My eyes teared up because I wasn’t the king of the hill as I previously imagined. There were other guys that were better. That was a bitter pill to swallow. Dropping down to the baseline was uncomfortable.

No me, but I sympathize. I got a butt whupping by chess players too.

I’m not the exception.

Same thing happens to professional sports players. Take a talented player that’s really good at what he does. He’s not used to losing. When a loss happens, it’s a hard path back to baseline because he hasn’t prepared himself for losing WHILE he was winning.

I learned about the idea of preparing yourself for loss from the MMA fighter Fedor Emelianenko.

The fragile straight-A student

I busted my butt back in High School. High School wasn’t easy, and neither was University study. Straight A student? No.

I had my minor share of C’s and even a D (my physics comeback). My baseline was around B’s and the extremes were A’s and C’s.

Joe was in my class and he had a skilled memory. He’d sit in the front row and soaked up the knowledge without writing anything down. The guy had top grades in most of his classes. He was an anomaly. High school was a breeze to him.

“How the hell do you remember all this?” I asked.
“Nikita, you worry too much. How do you remember to put your shoes on in the morning?”

Thanks for the enlightenment, Joe.

Fast forward to my university days at The Colorado School of Mines. This is where I realized the importance of feeling wins and losses.

The first 2 years are weed out years. Long study hours, complicated engineering material, and not enough time to soak it all in. To me, it wasn’t too far from the High School experience. It was tough but doable.

Joe on the other hand and several people like him that breezed through high school on talent were hit hard emotionally. It was inevitable to get lower grades because of time constraints. He hadn’t experienced this yet. He had a long streak of A’s and to suddenly see a C was a slap in the face. It was sitting in the front row of a baseball game and getting hit with a foul ball in the chest. Unexpected.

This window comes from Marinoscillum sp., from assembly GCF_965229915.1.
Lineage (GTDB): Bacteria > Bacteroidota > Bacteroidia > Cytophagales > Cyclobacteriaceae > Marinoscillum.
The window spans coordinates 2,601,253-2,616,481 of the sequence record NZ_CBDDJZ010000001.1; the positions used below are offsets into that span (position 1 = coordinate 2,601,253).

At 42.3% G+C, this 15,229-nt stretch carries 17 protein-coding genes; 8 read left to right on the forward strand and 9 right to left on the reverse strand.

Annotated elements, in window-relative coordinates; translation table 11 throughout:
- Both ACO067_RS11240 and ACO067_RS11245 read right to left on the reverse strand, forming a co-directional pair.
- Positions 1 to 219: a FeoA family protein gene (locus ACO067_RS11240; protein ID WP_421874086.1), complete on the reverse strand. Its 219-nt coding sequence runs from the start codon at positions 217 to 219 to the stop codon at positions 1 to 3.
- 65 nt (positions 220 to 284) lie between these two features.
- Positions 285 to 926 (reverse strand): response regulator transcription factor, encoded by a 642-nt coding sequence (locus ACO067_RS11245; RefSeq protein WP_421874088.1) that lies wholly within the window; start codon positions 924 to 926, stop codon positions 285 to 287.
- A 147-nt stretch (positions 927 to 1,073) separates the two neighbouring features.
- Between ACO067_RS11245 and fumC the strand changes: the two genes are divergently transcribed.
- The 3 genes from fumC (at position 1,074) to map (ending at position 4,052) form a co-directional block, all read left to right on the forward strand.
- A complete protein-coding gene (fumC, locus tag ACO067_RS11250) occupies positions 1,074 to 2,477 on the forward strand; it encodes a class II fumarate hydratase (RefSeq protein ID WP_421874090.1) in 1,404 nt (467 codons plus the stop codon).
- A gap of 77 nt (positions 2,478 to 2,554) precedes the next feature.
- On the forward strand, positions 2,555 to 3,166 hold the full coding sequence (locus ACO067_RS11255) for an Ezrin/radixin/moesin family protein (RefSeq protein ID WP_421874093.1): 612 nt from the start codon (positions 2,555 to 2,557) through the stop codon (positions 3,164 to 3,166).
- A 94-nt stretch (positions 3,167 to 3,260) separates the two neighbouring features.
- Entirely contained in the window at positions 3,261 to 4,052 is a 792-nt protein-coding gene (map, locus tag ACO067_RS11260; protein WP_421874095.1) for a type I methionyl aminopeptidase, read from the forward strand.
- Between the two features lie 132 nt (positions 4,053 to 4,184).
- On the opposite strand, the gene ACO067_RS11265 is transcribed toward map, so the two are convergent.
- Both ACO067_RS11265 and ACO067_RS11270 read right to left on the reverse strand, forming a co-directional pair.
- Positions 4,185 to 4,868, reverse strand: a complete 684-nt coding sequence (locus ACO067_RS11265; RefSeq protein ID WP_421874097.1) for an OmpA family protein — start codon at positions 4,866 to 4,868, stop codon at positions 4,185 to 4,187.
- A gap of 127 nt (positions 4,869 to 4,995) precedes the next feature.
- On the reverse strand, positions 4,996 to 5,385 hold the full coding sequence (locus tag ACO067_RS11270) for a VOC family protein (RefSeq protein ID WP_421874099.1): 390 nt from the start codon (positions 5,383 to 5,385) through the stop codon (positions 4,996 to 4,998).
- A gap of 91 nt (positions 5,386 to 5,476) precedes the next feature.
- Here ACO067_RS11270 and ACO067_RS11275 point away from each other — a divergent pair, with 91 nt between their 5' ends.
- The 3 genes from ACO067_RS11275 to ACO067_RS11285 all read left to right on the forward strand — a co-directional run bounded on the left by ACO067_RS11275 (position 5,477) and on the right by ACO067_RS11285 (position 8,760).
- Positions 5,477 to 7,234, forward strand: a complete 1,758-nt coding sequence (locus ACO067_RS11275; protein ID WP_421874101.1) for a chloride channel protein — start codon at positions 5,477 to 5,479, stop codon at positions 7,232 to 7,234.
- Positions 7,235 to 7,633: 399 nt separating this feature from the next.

I knew 3 guys that transferred out of Mines the first year. They were star high school students. It wasn’t their faults except that they didn’t experience academic loss in high school. When loss hit, it was overwhelming. They couldn’t return to their psychological baseline.

Those older folks that kept saying perseverance beats out talent in the long run might have a point. With perseverance, you have the energy to stay in the game. The guy with talent will be better than you but he’ll fold quickly at a loss. You’ll suck more, and just like a casino, you know the odds are in your favor if you’re willing to feel and handle the extremes of highs and lows.

Practice losing weekly

Even though I’d rather feel good all the time, I know that it’s too dangerous. Little things such as putting a stain on your clothes, losing a watch, getting an unexpected bill will feel harsh if you’re trying to ride high on life.

I bet you have a friend that gets worked up with road rage because that Chevy in front is going too slow. What about crawling 5 mph in a jam? The doctor’s appointment was rescheduled?

Thousands of people today will hear their doctor’s tell them “you have cancer”. A mother today will hear the words that he didn’t make it. Some poor guy is run over. All these people won’t give a crap about traffic, nor an expected bill. Their baselines are suddenly much more resilient than yours or mine.

That’s the resilience we have to strive to build without exposing ourselves to serious physical danger.

I take cold showers for this very reason as it exposes me to an uncomfortable feeling. It keeps me closer to equilibrium.

I still don’t enjoy losing, but I make it into a meditative practice. When playing bowling, pool, or soccer, I quietly watch my emotions. I try not to allow winning nor losing take me far away from the baseline. It’s good practice for when real life events hit the fan.

A monk describes the problem with living in extremes.